• I was knowledgeable of medical procedures and illnesses due to my line of work. I knew how and when to get help

  • My friends and co-workers extended a helping hand

  • My mom was my strongest advocate for breastfeeding. She believed in me, She also breastfed me as an infant

  • My husband financially supported us so I could stay at home, raise our son, and recover

Jairrah and her second born son, Lincoln
Jairrah and her second born son, Lincoln

After enduring a maternal health emergency and working again as a medical provider, I changed a few things to better support families during traumatic experiences.

  • I am more delicate and compassionate when I interact with families

  • I make breastfeeding goals a priority if families want to, and advocate for them

  • I am aware of the extensive support families need following medical emergencies

  • I advocate for minority and at-risk populations

  • I am more intuitive to postpartum struggles

  • I educate families on the benefits of skin-to-skin, and I speak of it every opportunity I can

  • I help families overcome barriers to skin-to-skin and breastfeeding

  • I embrace the importance of sensitive moments. First feedings and holding after separation are special moments that will be remembered forever.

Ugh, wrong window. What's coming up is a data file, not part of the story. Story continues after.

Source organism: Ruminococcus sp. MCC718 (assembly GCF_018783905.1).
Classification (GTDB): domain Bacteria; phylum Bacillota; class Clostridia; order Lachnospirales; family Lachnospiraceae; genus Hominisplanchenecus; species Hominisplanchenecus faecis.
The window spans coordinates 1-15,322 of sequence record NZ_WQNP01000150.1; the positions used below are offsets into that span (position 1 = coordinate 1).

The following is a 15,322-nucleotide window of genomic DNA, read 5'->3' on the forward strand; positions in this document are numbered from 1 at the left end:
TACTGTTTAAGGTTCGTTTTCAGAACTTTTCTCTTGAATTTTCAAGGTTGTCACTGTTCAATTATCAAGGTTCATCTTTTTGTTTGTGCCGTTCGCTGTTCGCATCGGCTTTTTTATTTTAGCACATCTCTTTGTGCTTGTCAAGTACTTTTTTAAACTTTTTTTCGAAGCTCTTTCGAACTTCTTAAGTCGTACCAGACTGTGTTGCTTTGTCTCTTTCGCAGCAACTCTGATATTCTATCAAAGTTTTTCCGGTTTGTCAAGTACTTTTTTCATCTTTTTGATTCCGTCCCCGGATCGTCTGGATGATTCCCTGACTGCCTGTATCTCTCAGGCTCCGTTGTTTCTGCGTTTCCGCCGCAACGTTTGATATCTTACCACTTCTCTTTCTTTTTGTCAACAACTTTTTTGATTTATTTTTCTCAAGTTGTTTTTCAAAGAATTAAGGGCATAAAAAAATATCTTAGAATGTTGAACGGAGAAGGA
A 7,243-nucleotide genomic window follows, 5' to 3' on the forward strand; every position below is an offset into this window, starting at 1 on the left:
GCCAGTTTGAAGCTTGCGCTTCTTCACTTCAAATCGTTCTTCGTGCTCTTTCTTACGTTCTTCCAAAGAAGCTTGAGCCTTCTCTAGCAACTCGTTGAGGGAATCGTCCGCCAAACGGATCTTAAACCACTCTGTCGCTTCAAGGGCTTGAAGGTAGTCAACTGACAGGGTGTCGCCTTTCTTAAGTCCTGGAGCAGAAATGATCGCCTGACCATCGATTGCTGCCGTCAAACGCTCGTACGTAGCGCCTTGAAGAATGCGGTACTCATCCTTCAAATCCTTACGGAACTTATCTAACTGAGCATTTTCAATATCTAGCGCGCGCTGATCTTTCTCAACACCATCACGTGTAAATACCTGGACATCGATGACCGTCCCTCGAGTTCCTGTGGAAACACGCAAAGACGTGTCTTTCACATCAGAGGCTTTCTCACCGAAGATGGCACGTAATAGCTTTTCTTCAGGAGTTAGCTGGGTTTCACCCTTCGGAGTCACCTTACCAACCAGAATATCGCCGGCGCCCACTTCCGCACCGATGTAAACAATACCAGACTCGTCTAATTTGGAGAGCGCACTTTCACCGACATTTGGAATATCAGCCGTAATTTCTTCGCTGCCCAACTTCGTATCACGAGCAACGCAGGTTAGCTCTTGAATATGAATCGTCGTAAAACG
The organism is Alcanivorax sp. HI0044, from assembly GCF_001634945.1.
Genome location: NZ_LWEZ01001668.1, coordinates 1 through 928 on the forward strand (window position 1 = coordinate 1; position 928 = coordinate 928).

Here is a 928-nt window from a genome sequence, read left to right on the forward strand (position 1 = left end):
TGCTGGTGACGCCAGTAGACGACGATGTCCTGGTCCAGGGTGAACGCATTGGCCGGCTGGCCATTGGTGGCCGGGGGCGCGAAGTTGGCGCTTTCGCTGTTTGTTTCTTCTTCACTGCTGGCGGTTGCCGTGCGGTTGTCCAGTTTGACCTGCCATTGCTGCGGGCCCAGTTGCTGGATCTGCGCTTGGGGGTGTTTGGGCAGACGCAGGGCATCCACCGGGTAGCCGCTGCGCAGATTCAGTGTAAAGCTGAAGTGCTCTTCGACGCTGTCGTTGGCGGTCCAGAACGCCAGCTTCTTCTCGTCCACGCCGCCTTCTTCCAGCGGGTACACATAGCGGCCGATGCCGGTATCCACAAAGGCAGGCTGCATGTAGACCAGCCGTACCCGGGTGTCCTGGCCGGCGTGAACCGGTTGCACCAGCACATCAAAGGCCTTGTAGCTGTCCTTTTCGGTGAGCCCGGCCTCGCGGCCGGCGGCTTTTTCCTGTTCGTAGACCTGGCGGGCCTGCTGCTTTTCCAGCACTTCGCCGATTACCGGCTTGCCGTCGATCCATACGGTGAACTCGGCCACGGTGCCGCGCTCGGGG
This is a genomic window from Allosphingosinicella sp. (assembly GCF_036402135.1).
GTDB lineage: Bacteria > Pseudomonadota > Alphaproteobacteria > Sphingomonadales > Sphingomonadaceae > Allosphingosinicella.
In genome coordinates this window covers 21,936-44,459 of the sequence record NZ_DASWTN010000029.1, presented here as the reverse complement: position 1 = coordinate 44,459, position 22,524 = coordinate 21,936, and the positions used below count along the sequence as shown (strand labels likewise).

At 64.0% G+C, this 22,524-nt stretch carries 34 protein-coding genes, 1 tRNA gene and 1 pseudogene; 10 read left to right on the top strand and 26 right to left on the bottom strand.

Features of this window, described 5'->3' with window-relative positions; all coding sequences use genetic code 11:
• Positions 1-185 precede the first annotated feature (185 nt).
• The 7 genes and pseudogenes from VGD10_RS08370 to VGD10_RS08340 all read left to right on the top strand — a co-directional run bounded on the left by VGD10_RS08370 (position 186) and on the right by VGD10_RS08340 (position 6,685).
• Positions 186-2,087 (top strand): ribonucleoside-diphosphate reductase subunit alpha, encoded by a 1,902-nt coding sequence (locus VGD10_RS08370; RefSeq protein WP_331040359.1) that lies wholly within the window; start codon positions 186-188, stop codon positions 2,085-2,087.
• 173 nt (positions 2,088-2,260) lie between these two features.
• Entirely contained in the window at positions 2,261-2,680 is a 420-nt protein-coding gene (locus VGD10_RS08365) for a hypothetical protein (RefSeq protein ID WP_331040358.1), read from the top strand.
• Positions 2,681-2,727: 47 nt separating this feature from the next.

My Experience with Skin-to-Skin as a Mom and Patient:

  • Skin-to-skin contact helped me to reestablish my bond with my newborn after being away from him for 3 weeks

  • It initiated and sustained our breastfeeding relationship

  • It boosted my milk supply by the release and activation of the milk ejection reflex

  • It provided comfort to us both during a difficult recovery

Skin-to-Skin Benefits: A Multi-Sensory Process:

Skin-to-skin is a multisensory experience that supports breastfeeding achievement. It enhances the release of oxytocin, improves bonding, normalizes vitals, and supports the milk ejection reflex. Skin-to-skin is the easiest and most natural thing to nurture mom and baby. It gently brings forth the best homeostasis in perfect synchrony for them. Skin-to-skin activates the primitive breast crawl. Newborns are innately born to use their hands/touch, sense of smell, and proprioception to locate the breast by chemosensory recognition and primitive reflex responses. Newborns can engage in the breast crawl within an hour after birth and breastfeed.